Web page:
Can Dogs See Color? What Colors Can Dogs See and More

Have you heard that dogs can’t see colors? The chances are good that you have, since this idea is widely believed and often repeated. Dogs can only see in black and white, someone might have told you, in an authoritative voice suggesting they had read all about it and knew it for a fact.

Despite how many people believe this, it just isn’t so. Many people have false ideas about what their dogs can and cannot see, and as a result they badly underestimate their dogs´ visual abilities. If you took the idea that dogs only saw in black and white seriously, you’ll be surprised and delighted to discover that the truth is far more fascinating.

Can Dogs See Color?

Scientists who’ve studied the question have now revealed a ton of information about how dogs perceive their environments. As a result we now know that, like their human companions, dogs live in a world filled with color.

Dogs absolutely can see colors. They just don´t see all of them. It would be correct to say they are partially colorblind, but not completely so. When you’re with your dog and watching a scene unfold in front of you, there’s a great similarity in what you both are seeing. There are differences, in both color content and in how bright certain things appear. But you can rest assured that your dog is not seeing black, white and gray exclusively. What they are looking at is far more vivid, complex and interesting than that.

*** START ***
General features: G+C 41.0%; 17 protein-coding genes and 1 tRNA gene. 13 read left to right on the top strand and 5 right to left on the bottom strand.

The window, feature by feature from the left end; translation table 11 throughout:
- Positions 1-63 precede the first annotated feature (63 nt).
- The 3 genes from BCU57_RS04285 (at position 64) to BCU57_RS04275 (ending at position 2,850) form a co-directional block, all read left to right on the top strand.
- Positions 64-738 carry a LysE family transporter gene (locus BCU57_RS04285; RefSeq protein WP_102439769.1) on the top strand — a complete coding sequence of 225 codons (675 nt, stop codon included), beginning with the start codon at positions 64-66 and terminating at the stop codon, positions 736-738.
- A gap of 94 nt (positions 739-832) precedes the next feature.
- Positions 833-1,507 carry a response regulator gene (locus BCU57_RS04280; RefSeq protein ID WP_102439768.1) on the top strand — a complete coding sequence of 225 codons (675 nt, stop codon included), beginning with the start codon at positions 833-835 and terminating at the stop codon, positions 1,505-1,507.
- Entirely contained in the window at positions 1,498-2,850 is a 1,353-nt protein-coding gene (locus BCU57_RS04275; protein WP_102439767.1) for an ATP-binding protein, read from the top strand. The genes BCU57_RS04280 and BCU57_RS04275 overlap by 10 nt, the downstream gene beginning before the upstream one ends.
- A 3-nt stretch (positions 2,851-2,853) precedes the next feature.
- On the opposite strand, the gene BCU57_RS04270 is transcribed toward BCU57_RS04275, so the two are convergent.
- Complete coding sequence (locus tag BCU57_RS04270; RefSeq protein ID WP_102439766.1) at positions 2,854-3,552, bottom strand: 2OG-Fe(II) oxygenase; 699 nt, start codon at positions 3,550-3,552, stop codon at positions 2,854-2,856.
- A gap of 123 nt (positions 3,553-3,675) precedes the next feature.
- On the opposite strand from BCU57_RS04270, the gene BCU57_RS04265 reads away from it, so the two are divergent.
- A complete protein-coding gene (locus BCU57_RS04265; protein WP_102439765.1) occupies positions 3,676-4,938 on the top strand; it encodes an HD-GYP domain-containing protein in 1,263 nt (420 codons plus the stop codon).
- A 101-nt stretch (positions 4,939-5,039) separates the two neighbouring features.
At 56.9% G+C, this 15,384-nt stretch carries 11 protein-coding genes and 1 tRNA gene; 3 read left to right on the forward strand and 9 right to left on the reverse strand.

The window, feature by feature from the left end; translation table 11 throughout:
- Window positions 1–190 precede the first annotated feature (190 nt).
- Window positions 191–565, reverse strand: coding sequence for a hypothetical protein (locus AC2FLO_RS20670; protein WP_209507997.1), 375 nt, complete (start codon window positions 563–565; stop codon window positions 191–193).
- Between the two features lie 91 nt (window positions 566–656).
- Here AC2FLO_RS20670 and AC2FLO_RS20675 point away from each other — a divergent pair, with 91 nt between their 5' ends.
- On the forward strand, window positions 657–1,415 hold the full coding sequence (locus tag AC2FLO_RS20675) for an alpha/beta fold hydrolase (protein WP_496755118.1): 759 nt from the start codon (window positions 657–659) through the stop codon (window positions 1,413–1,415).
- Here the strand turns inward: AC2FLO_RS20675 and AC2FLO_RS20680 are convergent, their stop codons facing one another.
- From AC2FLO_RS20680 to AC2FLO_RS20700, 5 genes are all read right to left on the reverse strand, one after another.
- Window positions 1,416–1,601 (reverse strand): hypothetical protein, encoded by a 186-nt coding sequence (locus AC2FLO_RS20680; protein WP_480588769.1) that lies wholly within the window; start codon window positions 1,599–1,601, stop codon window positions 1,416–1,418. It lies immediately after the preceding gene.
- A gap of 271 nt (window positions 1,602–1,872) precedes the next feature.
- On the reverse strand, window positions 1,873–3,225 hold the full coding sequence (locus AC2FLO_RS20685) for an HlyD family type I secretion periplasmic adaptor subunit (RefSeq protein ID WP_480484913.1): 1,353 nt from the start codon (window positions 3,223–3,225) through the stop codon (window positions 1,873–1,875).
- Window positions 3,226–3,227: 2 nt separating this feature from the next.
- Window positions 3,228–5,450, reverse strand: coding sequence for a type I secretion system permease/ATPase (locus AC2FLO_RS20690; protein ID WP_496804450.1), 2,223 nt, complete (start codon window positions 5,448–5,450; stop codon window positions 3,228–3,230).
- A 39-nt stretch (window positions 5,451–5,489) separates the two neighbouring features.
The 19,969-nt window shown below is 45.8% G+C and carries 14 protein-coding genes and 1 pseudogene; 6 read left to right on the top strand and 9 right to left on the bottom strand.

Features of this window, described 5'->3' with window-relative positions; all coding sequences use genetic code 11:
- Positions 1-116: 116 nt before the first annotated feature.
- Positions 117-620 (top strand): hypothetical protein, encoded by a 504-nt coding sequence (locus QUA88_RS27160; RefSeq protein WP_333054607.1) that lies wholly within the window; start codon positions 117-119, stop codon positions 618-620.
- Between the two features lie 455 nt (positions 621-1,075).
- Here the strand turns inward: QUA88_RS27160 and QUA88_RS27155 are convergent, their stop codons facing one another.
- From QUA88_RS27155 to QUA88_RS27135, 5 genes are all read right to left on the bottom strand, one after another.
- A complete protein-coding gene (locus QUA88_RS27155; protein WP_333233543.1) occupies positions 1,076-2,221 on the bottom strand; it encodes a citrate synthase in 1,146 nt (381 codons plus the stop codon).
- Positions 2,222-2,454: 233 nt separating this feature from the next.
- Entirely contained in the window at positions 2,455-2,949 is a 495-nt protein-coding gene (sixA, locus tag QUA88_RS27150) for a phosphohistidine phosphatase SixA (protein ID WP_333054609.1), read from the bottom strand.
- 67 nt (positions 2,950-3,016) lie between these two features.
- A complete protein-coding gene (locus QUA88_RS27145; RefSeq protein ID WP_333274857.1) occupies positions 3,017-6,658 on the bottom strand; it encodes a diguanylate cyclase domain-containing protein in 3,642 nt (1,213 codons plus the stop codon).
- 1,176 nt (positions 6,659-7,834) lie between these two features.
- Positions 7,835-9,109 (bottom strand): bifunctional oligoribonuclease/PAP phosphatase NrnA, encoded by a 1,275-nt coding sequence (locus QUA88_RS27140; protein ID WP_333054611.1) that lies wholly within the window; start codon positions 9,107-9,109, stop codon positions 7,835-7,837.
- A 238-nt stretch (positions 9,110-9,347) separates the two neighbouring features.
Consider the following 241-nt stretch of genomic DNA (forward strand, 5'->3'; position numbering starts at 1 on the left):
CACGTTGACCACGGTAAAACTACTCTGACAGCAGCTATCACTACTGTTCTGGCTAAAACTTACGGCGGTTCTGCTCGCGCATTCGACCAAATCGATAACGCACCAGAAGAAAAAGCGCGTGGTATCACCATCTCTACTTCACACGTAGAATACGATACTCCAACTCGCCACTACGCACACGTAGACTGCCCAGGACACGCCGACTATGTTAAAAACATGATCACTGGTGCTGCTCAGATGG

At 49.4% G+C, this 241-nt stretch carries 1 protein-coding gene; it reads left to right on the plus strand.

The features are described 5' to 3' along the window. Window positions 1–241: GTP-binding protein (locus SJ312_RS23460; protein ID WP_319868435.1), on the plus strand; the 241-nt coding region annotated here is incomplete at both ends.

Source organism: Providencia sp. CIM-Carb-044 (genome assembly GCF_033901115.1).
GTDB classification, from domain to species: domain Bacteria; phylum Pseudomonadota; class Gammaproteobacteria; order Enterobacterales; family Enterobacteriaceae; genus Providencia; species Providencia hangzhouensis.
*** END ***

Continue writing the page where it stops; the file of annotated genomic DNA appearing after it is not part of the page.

What Colors Can Dogs See?

The world as a dog sees it exists as varying shades of blue, yellow and gray. Where you would see a range of colors other than this, everything they see is grouped into one of these three categories. Despite the limitations in their visual range, there is still diversity, because they do see both lighter and darker versions of the three primary colors they can perceive.

If you’ve ever known a person who has red-green color blindness, meaning they can’t see those two colors, you’ll be familiar with someone whose visual capacities are very close to those of your dog. In a dog’s vision, greens become grays, and reds become dark brown, meaning they can be seen but not in the same way as they appear to humans. It should be noted that dogs can detect the contrasts that exist between the different colors of the objects they see in their environment, even if they can’t perceive every color with 100-percent accuracy.



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